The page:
Another ready-to-use kit design is the Growlight Garden, which is ideal for germinating seeds, and growing microgreens or salad greens. Its compact shape means you can install it on a tabletop or kitchen counter for easy access. The curved, reflective dome incorporates two 6400 Kelvin T5 fluorescent tubes to flood the growing area with full spectrum light, while using 20% less electricity. The base tray can be used as a self-watering system, and includes an absorbent sheet that wicks up water from a reservoir and distributes it to the seedling trays by capillary action. The four segmented seedling trays that are included are made from 100% recycled plastic and can be planted in succession for a staggered harvest—so your supply of fresh microgreens never runs out! Enough light is provided that you could easily grow baby salad greens, herbs, or any leafy vegetable. The unit is 2 feet wide, and 16 inches deep.
A lighting kit that provides even greater versatility, but requires more ingenuity, is the SunBlaster system. Tubes are available in 2, 3, and 4-foot sizes with optional reflectors that simply snap into place. The great thing about this system is the end connector cable that allows you to connect one tube to another (to another) so they can be placed side by side with only one power cord. This system can be used in a variety of ways, depending on your imagination. Try building a growing box, with several light tubes on the ceiling, and foil or reflective plastic on the walls.
Innovations are also being made using LED lamp arrays as grow lights. This technology has the potential to use even less electricity, and LED lamps contain components that are less of an environmental concern.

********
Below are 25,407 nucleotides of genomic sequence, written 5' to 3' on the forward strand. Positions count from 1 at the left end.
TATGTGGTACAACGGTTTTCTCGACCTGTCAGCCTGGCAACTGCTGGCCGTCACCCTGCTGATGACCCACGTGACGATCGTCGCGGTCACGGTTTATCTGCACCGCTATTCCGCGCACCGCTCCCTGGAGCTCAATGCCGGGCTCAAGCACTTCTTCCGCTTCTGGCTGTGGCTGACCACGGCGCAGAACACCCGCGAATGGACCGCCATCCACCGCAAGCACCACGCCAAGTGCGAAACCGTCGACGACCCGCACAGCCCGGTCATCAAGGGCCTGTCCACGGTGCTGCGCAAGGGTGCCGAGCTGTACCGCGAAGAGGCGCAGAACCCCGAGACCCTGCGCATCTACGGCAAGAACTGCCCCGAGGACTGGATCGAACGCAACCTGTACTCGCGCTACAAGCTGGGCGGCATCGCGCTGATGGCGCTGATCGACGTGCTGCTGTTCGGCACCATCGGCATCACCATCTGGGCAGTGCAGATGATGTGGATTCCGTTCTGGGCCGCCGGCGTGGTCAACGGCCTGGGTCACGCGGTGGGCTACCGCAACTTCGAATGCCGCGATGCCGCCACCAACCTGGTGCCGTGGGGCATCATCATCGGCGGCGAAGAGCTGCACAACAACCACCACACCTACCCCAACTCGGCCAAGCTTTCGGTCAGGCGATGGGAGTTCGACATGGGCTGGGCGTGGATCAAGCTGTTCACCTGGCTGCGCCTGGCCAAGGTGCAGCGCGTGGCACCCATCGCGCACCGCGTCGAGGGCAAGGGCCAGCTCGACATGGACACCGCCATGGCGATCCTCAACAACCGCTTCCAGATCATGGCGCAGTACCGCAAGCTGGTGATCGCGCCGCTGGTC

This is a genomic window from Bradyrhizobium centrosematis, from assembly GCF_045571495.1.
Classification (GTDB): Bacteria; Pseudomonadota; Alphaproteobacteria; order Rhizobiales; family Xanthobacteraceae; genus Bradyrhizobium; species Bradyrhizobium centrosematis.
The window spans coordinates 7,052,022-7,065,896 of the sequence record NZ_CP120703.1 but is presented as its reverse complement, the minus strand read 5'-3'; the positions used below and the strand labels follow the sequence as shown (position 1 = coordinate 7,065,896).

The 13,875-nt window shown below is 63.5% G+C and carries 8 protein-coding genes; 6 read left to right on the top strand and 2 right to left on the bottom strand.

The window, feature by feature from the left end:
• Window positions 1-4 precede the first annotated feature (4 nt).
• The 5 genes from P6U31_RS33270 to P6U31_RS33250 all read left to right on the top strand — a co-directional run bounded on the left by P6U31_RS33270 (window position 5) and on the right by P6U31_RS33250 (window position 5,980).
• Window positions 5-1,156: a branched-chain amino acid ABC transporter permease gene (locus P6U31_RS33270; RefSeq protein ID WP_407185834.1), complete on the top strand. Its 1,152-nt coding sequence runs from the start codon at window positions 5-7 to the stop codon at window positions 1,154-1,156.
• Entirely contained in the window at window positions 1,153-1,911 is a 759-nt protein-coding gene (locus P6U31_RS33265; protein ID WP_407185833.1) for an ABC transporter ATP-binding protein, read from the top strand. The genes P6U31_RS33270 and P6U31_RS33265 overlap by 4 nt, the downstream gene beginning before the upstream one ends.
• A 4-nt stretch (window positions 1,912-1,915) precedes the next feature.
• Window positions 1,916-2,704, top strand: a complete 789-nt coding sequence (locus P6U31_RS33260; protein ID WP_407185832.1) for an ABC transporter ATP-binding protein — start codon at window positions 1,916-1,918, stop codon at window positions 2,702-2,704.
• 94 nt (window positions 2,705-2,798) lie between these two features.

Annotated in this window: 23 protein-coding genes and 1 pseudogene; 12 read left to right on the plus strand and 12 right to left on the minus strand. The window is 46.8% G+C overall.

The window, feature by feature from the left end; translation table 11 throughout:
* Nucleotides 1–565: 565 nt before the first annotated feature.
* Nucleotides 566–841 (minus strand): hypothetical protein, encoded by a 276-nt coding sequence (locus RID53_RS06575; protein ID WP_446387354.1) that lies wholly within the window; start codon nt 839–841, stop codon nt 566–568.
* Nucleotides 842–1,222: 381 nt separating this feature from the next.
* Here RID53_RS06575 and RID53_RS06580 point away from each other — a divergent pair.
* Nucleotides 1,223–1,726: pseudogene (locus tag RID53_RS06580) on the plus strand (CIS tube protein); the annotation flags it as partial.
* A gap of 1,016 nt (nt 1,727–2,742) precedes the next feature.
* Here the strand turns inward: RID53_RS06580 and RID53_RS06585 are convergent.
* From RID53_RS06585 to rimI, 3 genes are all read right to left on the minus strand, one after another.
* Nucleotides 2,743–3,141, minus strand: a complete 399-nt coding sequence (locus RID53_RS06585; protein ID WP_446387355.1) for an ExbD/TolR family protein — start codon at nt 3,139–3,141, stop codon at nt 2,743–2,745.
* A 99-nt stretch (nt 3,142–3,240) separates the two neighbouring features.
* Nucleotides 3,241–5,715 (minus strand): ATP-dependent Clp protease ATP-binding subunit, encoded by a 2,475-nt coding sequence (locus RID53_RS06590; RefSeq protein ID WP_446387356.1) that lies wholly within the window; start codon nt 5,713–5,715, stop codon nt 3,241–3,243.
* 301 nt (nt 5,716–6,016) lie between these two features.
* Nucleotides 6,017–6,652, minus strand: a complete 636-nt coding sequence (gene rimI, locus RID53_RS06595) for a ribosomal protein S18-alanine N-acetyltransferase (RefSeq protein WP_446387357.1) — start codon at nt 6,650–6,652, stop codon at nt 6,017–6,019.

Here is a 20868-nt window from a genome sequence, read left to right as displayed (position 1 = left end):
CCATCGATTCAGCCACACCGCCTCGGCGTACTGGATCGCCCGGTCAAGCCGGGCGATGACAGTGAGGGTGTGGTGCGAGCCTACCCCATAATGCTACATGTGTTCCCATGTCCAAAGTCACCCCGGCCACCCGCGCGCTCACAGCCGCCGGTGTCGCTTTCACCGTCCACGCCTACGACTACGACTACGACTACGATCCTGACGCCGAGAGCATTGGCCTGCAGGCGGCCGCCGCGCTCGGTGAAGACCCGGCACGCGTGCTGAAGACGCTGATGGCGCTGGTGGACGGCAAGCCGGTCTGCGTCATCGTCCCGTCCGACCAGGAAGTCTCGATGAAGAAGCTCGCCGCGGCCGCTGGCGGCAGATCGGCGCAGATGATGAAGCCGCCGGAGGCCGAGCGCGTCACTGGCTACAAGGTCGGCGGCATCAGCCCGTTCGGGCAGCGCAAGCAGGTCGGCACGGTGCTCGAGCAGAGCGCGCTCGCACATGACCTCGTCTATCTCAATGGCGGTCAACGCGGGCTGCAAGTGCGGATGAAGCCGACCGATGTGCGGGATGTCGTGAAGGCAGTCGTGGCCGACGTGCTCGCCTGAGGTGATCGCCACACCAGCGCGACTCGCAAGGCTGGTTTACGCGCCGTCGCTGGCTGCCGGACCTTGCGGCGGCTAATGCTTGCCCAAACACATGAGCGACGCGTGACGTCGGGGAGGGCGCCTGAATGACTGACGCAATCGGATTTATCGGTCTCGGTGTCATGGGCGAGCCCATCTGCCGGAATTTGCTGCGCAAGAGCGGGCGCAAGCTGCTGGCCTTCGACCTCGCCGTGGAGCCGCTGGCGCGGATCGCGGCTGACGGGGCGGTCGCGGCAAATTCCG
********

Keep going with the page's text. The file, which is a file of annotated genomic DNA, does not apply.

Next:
Other Indoor Growing Considerations
Soil: It’s a good idea to use sterilized potting soil for indoor growing. Many people prefer to mix their own soils to meet different custom needs, but bagged potting soil from the garden centre is a safe, general medium to use. Garden soil may contain spores, insects, and microorganisms that are not ideal for indoor growing. Once your soil has been used to grow plants, the root ball and remaining soil in the container can be composted. Potting soil is designed to combine good drainage with some water retention, and it is usually quite rich.
Water: In the most general terms, the roots of plants require oxygen. If containers are kept too wet, or allowed to sit in water, plants will die. Because you need to allow for good drainage, you’ll need to catch excess water and keep any electrical cords perfectly dry. This is a very important factor to consider when planning your indoor garden space.
Containers: Microgreens grow very well in seedling trays or just about any other sort of container. For baby greens, mescluns, and herbs, choose containers that are at least 10cm (4”) deep, and for any larger vegetables, provide even more generous room for roots to grow.
Ventilation: Air circulation will help to speed evaporation of water from the soil and containers, and prevent mould and mildew from becoming a problem. Consider installing a small fan in or near your growing area, just to provide that extra air movement.
With just a few low-tech gadgets, some dedicated space in your home, and a bit of determination, you can produce fresh, organic vegetables for next to no cost. It’s as sensible as it is rewarding, and whether you’re young or old, it’s a great way to learn about gardening.